For 24 years the Village of Wilsonville sponsored Independence Day fireworks displays without having purchased liability insurance.
“Our insurance about had a fit when they saw that,” Village President Jeff Rhodes told village trustees during the regular monthly meeting of the board Tuesday night. Rhodes said he purchased a policy through the Illinois Municipal League’s shared risk program at a cost of $1,000 to cover this year’s fireworks display. “Apparently for the last 24 years when we had fireworks we didn’t have any insurance. If a house burns down or someone gets hurt, we’d be liable.”
“Do you need a motion (to approve the purchase),” Trustee Roland Rife asked.
“I already bought it,” Rhodes said. “It was either that or not have the Fourth of July.”
The Fourth of July celebration is an annual tradition in Wilsonville. Featuring food, beverages, games and children’s activities, this year’s celebration also will be an observance of the village’s centennial. Rhodes told trustees that trophies have been purchased to be presented to winners of the washers tournament and corn hole tourney. Youngsters going through an inflatable obstacle course also will be eligible for awards, and Rhodes said he purchased participation ribbons “so every kid that goes through that will get something.”
The celebration will conclude with a firework display. Licensed pyrotechnical Karl Pachesa of Wilsonville will ignite the display as a volunteer. Rhodes said Pachesa is retired and while he has insurance for himself, he doesn’t provide insurance coverage for the village.
Rhodes also reported he made an emergency expenditure of $4,256.20 to address a faulty air release valve that was causing raw sewage to leak out of a manhole on the Bob Wilhoit property on Liberty Street.
“Bob called me and said we had sewage leaking out of a manhole,” Rhodes said. He said he took the manhole cover off and found the manhole itself filled with sewage. White Sanitation was hired to pump out the sewage to give workers access to the sewer to find the problem which turned out to be an air release valve with several holes in it. Parts, labor and pumping totaled $4,256.20.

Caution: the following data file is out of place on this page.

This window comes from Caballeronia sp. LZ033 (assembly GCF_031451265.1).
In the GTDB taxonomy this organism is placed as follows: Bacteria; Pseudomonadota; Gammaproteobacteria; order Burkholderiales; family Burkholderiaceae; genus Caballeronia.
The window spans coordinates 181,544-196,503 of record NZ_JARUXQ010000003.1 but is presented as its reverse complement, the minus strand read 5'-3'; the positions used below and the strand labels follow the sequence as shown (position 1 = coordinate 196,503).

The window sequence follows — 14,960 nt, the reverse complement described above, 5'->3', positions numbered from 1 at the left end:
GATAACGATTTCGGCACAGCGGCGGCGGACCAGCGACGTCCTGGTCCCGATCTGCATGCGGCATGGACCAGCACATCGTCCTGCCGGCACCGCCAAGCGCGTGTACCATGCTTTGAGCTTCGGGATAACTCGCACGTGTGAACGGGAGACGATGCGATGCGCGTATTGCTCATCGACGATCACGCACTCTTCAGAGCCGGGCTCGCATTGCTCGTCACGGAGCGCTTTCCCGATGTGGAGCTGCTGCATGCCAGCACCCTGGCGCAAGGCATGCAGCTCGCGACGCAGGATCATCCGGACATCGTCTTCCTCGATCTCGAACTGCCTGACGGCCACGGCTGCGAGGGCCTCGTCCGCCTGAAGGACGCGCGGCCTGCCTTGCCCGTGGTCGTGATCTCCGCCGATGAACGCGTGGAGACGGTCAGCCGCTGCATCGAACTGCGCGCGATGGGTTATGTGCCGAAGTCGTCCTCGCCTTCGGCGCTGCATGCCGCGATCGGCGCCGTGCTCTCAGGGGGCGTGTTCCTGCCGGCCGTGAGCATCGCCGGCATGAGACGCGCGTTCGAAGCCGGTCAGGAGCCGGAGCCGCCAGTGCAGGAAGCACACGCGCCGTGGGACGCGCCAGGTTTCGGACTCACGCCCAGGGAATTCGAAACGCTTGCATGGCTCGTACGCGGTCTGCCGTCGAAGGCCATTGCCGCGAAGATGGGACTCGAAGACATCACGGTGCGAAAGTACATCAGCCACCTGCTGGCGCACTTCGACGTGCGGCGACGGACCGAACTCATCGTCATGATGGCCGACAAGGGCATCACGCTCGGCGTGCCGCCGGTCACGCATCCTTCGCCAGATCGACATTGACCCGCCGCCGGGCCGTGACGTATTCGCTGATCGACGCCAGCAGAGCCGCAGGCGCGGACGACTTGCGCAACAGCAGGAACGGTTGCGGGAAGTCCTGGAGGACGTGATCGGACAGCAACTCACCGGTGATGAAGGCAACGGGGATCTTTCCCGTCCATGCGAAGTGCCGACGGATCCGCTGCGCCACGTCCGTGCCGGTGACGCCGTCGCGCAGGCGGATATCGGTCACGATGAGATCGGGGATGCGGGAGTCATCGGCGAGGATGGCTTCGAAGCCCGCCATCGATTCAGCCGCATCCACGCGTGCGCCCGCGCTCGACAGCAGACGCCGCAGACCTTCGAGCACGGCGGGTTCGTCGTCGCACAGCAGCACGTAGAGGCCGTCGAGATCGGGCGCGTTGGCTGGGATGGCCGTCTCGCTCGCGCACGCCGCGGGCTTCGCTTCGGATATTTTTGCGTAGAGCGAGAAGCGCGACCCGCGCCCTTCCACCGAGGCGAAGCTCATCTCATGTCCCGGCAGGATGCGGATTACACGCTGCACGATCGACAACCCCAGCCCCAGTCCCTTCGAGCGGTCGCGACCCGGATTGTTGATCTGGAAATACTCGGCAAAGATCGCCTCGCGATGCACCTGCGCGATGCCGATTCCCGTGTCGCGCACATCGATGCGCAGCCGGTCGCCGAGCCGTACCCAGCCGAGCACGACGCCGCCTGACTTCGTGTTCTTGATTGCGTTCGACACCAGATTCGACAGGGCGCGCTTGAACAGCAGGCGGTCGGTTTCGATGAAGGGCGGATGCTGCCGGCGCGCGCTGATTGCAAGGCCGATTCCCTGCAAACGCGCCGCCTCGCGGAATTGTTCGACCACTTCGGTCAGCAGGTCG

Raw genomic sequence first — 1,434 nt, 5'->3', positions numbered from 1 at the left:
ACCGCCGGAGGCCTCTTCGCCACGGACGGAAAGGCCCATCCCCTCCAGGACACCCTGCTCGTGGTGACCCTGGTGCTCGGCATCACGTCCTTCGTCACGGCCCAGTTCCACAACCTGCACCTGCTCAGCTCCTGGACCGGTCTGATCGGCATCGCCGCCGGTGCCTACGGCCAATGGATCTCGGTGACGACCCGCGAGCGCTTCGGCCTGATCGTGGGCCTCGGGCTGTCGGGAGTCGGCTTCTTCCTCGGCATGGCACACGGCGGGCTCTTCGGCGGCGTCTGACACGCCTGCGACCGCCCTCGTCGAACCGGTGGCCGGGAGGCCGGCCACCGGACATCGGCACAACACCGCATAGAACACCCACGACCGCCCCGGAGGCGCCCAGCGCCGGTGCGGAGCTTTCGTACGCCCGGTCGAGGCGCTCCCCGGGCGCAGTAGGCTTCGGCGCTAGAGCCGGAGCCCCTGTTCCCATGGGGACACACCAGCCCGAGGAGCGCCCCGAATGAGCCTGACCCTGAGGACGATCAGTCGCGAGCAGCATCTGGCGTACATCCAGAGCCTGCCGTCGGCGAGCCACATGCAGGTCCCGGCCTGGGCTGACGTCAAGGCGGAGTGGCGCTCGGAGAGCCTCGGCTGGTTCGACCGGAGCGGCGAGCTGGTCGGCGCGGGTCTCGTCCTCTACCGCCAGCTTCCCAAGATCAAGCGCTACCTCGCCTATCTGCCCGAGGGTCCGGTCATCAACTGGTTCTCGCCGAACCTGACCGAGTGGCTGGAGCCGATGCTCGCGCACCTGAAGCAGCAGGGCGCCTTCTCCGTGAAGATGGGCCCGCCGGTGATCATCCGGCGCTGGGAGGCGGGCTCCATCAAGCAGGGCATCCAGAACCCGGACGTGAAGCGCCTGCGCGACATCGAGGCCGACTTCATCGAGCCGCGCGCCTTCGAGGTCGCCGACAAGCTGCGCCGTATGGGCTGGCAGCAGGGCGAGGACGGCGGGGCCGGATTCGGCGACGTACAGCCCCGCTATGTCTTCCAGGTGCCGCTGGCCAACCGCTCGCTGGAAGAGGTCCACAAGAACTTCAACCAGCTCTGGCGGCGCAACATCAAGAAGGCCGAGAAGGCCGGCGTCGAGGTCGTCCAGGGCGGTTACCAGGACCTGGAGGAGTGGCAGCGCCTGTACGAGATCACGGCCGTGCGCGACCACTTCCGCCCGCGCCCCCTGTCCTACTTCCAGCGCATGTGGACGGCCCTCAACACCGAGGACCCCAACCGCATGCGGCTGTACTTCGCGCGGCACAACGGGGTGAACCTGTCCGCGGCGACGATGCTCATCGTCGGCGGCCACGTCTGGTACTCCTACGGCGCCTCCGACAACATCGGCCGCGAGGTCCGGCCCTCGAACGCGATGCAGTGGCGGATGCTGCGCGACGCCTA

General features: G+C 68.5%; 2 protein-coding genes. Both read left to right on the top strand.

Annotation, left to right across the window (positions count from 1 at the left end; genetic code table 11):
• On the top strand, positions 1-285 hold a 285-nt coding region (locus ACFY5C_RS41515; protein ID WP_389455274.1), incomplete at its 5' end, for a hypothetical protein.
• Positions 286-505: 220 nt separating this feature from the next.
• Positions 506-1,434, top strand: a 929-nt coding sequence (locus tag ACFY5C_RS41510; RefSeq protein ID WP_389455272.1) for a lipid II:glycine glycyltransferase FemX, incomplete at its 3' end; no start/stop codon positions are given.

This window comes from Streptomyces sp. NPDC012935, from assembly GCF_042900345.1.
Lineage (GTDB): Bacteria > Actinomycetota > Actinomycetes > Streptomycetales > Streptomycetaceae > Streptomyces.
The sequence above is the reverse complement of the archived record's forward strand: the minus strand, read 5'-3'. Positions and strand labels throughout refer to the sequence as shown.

Newly elected Trustee Bill Molinar suggested having trustees periodically check manholes to see that they are functioning properly. Rhodes agreed in principle but said checking the manholes might not have avoided the problem. “The blueprints don’t show an air release valve there,” he said. “I didn’t even know there was a manhole there. Bob didn’t either.”
During a discussion regarding needed repairs at Shady Oak Park, the board voted unanimously to give Molinar permission to work with volunteers to clean and refurbish the old fish fryer with an eye toward having a fish fry at some future date. “It won’t be this year, maybe next year,” Molinar said.
The board voted unanimously to give permission to to clean and refurbish the old fish fryer with an eye toward having a fish fry at some future date
“I’ve talked to people around town and they really don’t want to see the fish stand go away,” Molinar said. “Don’t ask me why, but I’m a fan of it, too.”
The park used to be the setting for annual fish fry sponsored by the city but it has been a number of years since the building or the fryer has been used. Molinar said the building needs some repairs, including repairs to the roof. He said he also has investigated repairing the bingo stand and believes it can be addressed by patching the roof as opposed to a complete re-roofing project.
Per Molinar’s request, Rhodes reported he contacted the Illinois Department of Transportation regarding water standing on the highway following heavy rains. He said state officials did not offer any immediate solution.
Molinar said he believes some of the problem may be due to blockages in a drainage ditch to the north of the highway. The debris, he said, dropped into the ditch during tree trimming activities undertaken by Ameren. He suggested having a work day for trustees and volunteers to clean out the debris and see it that improves water flow.
“I’d give a day or two,” Molinar said. “it doesn’t both me.”
“We’ll do that, then,” Rhodes responded. “We’ll make a work day.”
“There’s water problems all over town,” Molinar said. “We need to take care of them.”
Rhodes also reported that the village purchased $192 worth of landscaping stones that Dianne Sloan will use to re-landscape around a sign within the triangle at the north end of Wilson Street.